Again, the 1901 and 1911 censuses contain a wealth of information in this regard. In addition to Form A, the B1 form, the House and Building Return, gives you details of the houses and buildings in a townland/street, including what kind of building. For example, private dwelling, factory, shop etc., and what class of building. The B2 form is the Return of Out-Offices, and Farm-Steadings; this form tells you what extra buildings are attached to a dwelling, for example, stables, coach houses, cow houses, dairies, piggeries, barns etc. You can search the census on www.census.nationalarchives.ie.
And finally, you can’t beat the Local Studies and Archives Section in your local library as a research tool for your home. They usually have every locally published book, pamphlet and thesis on local history and folklore. You might find your home or a past owner included in a local poem or legend which adds colour to the story of your house. Contact your local history groups - they often have a Facebook page these days - or your local chapters of the Irish Georgian Society or An Taisce to tap into a well-established spider’s web of local knowledge.
5. Can you find out who built your house?
The Irish Architectural Archives is a wealth of information. Their premises on 45 Merrion Square in Dublin has a reading room which you can access upon receipt of your Reader’s Card. The Architectural Archives maintains The Dictionary of Irish Architects which contains biographical and bibliographical information on architects, builders and craftsmen born or working in Ireland during the period 1720 to 1940, and information on the buildings on which they worked. You can search this database by building online at www.dia.ie.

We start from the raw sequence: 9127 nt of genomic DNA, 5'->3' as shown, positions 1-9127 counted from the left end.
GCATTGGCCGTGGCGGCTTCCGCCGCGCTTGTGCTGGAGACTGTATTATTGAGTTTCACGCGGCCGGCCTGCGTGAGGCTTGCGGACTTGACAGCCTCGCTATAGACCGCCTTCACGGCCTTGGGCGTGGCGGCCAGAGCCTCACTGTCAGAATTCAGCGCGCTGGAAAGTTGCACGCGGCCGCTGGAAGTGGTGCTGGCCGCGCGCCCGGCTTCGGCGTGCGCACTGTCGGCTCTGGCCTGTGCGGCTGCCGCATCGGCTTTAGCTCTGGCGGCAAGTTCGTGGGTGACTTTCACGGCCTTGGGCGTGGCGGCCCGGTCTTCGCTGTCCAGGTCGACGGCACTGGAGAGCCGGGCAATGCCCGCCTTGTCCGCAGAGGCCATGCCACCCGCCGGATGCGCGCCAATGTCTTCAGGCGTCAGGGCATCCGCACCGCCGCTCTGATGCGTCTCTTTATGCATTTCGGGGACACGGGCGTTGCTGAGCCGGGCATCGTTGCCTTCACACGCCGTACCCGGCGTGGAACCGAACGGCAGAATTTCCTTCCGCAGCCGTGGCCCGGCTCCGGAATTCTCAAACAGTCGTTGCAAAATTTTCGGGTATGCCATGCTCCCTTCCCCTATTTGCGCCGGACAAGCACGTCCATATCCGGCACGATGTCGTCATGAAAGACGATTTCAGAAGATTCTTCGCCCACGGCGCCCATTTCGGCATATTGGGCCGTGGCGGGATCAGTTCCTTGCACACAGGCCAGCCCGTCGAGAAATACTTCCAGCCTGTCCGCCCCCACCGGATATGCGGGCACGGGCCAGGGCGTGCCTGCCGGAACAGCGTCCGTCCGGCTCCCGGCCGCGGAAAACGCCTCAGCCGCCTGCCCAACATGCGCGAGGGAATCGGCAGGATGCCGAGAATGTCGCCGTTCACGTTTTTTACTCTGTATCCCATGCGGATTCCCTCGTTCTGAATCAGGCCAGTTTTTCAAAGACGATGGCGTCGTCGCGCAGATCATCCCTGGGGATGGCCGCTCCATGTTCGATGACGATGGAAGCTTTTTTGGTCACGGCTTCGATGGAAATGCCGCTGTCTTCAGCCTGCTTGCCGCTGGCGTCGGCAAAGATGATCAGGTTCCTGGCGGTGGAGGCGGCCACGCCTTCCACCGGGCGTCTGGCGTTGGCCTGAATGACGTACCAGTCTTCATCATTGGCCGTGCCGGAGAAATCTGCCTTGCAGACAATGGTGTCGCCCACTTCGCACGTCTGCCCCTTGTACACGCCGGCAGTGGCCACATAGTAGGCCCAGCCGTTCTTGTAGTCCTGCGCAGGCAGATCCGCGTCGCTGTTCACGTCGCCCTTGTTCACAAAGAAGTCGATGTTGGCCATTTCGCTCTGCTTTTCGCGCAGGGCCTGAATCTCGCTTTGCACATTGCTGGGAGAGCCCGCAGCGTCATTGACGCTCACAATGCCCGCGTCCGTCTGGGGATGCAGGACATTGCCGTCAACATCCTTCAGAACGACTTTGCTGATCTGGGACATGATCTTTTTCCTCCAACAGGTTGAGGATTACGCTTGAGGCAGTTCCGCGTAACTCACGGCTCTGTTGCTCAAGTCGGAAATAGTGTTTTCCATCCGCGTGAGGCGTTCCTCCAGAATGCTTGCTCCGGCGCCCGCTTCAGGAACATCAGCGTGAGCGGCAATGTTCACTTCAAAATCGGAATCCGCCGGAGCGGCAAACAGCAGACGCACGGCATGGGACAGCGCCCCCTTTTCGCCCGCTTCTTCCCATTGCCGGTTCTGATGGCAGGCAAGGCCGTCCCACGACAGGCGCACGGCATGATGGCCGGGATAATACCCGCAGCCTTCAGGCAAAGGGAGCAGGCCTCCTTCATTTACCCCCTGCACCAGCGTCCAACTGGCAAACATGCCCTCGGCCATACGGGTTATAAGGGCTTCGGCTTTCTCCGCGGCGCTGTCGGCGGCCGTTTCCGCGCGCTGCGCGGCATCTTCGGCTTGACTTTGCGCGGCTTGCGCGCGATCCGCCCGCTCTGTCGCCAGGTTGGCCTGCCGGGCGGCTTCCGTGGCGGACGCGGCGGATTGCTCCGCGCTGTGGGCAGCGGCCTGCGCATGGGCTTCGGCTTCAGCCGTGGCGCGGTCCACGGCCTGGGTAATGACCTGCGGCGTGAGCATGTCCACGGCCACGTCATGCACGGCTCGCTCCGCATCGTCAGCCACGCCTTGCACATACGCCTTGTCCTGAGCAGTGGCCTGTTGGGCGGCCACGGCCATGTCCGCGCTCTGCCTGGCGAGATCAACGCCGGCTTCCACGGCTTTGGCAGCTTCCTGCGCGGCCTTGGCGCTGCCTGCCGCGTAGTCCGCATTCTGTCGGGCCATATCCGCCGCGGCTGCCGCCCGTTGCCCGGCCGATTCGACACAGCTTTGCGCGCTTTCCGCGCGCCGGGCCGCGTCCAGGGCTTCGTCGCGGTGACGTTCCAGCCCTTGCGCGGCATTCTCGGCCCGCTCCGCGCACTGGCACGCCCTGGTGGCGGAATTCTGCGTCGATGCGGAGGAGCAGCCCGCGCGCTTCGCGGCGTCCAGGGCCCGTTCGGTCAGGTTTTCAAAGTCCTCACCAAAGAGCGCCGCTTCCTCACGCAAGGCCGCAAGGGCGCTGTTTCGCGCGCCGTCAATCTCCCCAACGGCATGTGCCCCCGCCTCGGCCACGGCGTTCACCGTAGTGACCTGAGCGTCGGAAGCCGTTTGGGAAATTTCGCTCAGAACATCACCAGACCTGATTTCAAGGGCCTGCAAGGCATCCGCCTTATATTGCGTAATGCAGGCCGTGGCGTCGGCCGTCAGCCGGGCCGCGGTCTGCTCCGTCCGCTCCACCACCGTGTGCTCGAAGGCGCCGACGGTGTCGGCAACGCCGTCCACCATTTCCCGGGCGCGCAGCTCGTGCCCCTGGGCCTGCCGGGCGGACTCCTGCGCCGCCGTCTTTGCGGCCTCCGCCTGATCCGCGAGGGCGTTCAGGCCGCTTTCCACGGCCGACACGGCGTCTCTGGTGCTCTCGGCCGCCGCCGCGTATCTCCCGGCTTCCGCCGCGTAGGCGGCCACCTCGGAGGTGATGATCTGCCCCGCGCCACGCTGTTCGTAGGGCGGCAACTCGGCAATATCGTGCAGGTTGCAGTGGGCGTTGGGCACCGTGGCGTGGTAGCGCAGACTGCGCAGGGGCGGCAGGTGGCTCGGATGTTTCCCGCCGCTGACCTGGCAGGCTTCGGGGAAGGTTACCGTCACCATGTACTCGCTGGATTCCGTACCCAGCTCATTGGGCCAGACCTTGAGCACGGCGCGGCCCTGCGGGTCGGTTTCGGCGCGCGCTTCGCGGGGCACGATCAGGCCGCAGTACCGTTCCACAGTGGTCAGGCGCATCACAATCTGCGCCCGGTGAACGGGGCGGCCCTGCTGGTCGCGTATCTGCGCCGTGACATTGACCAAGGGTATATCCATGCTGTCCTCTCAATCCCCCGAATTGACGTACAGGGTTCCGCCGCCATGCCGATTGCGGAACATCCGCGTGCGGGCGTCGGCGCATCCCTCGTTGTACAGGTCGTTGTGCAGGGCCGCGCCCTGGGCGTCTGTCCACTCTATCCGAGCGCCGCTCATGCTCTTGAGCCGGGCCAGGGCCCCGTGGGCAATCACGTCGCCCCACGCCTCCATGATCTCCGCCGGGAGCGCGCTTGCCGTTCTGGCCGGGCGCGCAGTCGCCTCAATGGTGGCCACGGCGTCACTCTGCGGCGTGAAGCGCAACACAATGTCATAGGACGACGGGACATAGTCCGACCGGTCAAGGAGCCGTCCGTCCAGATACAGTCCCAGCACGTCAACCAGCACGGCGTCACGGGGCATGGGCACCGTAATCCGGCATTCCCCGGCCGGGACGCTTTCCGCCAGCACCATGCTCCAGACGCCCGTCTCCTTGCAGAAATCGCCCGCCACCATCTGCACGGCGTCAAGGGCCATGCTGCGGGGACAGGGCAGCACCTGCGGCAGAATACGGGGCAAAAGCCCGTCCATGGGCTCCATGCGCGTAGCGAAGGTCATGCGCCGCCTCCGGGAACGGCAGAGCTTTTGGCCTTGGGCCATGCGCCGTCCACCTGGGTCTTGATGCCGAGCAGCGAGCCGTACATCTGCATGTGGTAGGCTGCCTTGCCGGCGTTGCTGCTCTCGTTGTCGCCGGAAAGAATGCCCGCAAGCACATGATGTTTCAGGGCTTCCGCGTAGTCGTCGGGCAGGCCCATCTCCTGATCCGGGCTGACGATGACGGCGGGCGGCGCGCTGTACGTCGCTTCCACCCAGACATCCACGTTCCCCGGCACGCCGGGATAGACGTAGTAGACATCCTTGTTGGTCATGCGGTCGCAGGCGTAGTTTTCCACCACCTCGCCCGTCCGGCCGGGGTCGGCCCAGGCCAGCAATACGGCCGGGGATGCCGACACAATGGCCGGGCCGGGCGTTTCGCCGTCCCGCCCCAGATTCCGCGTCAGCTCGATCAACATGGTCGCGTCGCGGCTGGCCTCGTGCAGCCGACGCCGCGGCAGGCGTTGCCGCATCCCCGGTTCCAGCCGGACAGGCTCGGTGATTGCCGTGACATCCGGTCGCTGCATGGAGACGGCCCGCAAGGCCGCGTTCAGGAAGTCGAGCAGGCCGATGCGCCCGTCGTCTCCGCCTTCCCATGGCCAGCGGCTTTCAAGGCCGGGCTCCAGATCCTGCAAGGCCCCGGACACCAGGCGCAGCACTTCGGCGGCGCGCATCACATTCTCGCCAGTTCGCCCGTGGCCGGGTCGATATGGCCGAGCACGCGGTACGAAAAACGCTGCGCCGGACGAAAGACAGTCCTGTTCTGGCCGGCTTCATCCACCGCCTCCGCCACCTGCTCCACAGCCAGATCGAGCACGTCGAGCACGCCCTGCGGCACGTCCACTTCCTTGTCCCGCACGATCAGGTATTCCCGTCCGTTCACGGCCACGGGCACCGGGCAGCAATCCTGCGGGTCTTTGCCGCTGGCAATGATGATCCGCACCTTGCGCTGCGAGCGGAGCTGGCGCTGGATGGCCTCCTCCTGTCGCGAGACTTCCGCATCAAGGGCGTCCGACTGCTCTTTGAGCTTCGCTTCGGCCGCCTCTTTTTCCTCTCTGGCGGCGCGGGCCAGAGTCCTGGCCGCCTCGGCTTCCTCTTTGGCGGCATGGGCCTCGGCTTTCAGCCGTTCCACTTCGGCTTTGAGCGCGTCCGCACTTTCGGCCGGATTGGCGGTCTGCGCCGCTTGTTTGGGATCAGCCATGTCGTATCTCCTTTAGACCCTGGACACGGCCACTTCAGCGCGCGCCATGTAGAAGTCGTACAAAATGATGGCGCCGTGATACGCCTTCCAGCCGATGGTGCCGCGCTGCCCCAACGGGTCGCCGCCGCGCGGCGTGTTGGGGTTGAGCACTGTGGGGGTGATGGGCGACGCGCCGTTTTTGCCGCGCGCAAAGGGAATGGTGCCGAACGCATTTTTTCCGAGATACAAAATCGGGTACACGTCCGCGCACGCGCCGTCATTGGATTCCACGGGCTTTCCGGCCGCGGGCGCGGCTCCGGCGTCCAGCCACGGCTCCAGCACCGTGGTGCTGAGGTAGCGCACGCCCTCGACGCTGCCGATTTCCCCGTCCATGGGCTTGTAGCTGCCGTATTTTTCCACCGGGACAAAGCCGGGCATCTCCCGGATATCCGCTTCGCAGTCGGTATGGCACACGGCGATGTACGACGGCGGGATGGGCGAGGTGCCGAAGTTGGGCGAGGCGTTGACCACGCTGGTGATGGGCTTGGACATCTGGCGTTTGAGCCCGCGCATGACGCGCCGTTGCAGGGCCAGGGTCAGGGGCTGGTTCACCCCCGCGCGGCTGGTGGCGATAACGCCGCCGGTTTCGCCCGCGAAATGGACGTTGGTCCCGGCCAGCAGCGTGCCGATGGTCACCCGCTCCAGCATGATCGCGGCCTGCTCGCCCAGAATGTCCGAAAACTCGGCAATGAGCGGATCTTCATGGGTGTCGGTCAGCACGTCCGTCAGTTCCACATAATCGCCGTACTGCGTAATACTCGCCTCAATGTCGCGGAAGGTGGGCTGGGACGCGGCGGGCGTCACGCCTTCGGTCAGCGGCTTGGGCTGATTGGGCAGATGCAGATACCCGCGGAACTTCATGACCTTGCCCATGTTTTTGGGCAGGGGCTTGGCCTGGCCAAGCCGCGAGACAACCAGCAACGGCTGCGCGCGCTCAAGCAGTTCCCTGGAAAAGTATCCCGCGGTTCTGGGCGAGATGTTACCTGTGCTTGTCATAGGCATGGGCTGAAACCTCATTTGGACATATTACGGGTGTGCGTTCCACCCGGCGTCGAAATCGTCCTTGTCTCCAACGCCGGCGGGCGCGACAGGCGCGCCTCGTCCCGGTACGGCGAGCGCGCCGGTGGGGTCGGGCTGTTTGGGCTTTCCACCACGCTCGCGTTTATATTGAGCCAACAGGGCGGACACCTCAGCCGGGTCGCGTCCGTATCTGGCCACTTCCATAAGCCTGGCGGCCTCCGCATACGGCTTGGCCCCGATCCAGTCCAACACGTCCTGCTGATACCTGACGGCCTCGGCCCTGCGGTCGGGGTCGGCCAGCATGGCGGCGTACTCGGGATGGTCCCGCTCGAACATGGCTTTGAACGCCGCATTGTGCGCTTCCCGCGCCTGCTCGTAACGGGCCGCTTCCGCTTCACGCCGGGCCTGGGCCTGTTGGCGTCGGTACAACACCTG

6. How far back in history can you go?
This depends on where you live and what records you inherited with the property. Most of us can easily search as far back as the early nineteenth century with resources such as the Land Valuation of Ireland, commonly known as Griffith’s Valuation, which was a comprehensive assessment of the rental value of Irish lands and property carried out between 1848 and 1864. Griffith's Valuation is fully searchable online, free of charge on www.askaboutireland.ie.
For those in the country there’s the Tithe Applotment Books which were compiled between 1823 and 1838 as a survey of land in each civil parish to determine the payment of tithes - a religious tax. Unlike Griffith's Valuation they do not cover cities or towns. The Tithe Applotment Books are available online, free of charge on www.nationalarchives.ie.
The National Library (NLI) holds records such as Estate Papers and Maps. In the eighteenth and nineteenth centuries, the vast majority of the Irish population lived as tenant farmers on estates. The administration of these estates produced large quantities of records such as detailed maps, leases and deeds, rentals and account books, maps and correspondence. You can search their Catalogue and Sources database for records belonging to estates held by the NLI at www.nli.ie.
If you live in Munster or Connacht you can search The Landed Estates Database, which provides a comprehensive and integrated resource guide to landed estates and historic houses as far back as 1700.
7. If you live in a modern development, can you find out what the land was used for before?
As mentioned earlier, it’s probably best to check out what information the Ordnance Survey Ireland Geohive contains. This should provide some insight as to the history of the land and if it’s changed much over time.
Emma Gilleece is an Architectural Historian with a MSc in Urban & Building Conservation. She is a member of the Collections Development Committee for the Irish Architectural Archive, An Taisce Council and committee of DoCoMoMo Ireland.